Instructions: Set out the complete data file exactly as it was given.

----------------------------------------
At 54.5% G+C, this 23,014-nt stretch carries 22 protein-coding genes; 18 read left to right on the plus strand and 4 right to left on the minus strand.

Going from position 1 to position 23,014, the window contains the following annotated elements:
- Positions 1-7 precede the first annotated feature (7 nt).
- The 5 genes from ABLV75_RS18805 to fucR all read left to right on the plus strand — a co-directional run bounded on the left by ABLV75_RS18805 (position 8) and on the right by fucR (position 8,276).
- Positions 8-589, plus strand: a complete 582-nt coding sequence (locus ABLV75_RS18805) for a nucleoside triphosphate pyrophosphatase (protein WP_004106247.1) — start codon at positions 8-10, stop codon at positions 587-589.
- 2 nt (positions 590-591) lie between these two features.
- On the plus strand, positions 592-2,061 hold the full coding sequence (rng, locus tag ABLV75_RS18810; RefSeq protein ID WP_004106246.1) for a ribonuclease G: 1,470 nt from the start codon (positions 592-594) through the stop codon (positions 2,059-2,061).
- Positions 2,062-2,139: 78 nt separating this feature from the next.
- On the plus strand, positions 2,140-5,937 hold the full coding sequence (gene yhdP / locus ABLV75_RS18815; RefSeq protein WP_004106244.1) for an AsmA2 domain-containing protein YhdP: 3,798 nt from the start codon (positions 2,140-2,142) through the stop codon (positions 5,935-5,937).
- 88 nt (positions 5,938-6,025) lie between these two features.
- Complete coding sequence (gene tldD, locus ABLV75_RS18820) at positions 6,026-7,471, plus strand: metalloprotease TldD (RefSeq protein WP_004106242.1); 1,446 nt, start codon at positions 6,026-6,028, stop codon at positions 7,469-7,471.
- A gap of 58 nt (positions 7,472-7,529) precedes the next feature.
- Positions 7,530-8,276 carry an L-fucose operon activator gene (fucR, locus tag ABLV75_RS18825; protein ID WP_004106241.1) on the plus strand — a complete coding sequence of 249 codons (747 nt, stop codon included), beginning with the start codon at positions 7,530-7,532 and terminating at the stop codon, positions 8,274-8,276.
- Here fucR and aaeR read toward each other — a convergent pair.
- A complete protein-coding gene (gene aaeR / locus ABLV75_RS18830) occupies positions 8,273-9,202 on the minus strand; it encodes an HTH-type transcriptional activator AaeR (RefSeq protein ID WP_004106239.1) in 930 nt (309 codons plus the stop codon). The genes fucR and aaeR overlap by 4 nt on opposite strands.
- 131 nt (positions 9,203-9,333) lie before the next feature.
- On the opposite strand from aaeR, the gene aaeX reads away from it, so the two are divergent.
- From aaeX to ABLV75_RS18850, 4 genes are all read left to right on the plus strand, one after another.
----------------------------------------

At 54.5% G+C, this 23,014-nt stretch carries 22 protein-coding genes; 18 read left to right on the plus strand and 4 right to left on the minus strand.

Going from position 1 to position 23,014, the window contains the following annotated elements:
- Positions 1-7 precede the first annotated feature (7 nt).
- The 5 genes from ABLV75_RS18805 to fucR all read left to right on the plus strand — a co-directional run bounded on the left by ABLV75_RS18805 (position 8) and on the right by fucR (position 8,276).
- Positions 8-589, plus strand: a complete 582-nt coding sequence (locus ABLV75_RS18805) for a nucleoside triphosphate pyrophosphatase (protein WP_004106247.1) — start codon at positions 8-10, stop codon at positions 587-589.
- 2 nt (positions 590-591) lie between these two features.
- On the plus strand, positions 592-2,061 hold the full coding sequence (rng, locus tag ABLV75_RS18810; RefSeq protein ID WP_004106246.1) for a ribonuclease G: 1,470 nt from the start codon (positions 592-594) through the stop codon (positions 2,059-2,061).
- Positions 2,062-2,139: 78 nt separating this feature from the next.
- On the plus strand, positions 2,140-5,937 hold the full coding sequence (gene yhdP / locus ABLV75_RS18815; RefSeq protein WP_004106244.1) for an AsmA2 domain-containing protein YhdP: 3,798 nt from the start codon (positions 2,140-2,142) through the stop codon (positions 5,935-5,937).
- 88 nt (positions 5,938-6,025) lie between these two features.
- Complete coding sequence (gene tldD, locus ABLV75_RS18820) at positions 6,026-7,471, plus strand: metalloprotease TldD (RefSeq protein WP_004106242.1); 1,446 nt, start codon at positions 6,026-6,028, stop codon at positions 7,469-7,471.
- A gap of 58 nt (positions 7,472-7,529) precedes the next feature.
- Positions 7,530-8,276 carry an L-fucose operon activator gene (fucR, locus tag ABLV75_RS18825; protein ID WP_004106241.1) on the plus strand — a complete coding sequence of 249 codons (747 nt, stop codon included), beginning with the start codon at positions 7,530-7,532 and terminating at the stop codon, positions 8,274-8,276.
- Here fucR and aaeR read toward each other — a convergent pair.
- A complete protein-coding gene (gene aaeR / locus ABLV75_RS18830) occupies positions 8,273-9,202 on the minus strand; it encodes an HTH-type transcriptional activator AaeR (RefSeq protein ID WP_004106239.1) in 930 nt (309 codons plus the stop codon). The genes fucR and aaeR overlap by 4 nt on opposite strands.
- 131 nt (positions 9,203-9,333) lie before the next feature.
- On the opposite strand from aaeR, the gene aaeX reads away from it, so the two are divergent.
- From aaeX to ABLV75_RS18850, 4 genes are all read left to right on the plus strand, one after another.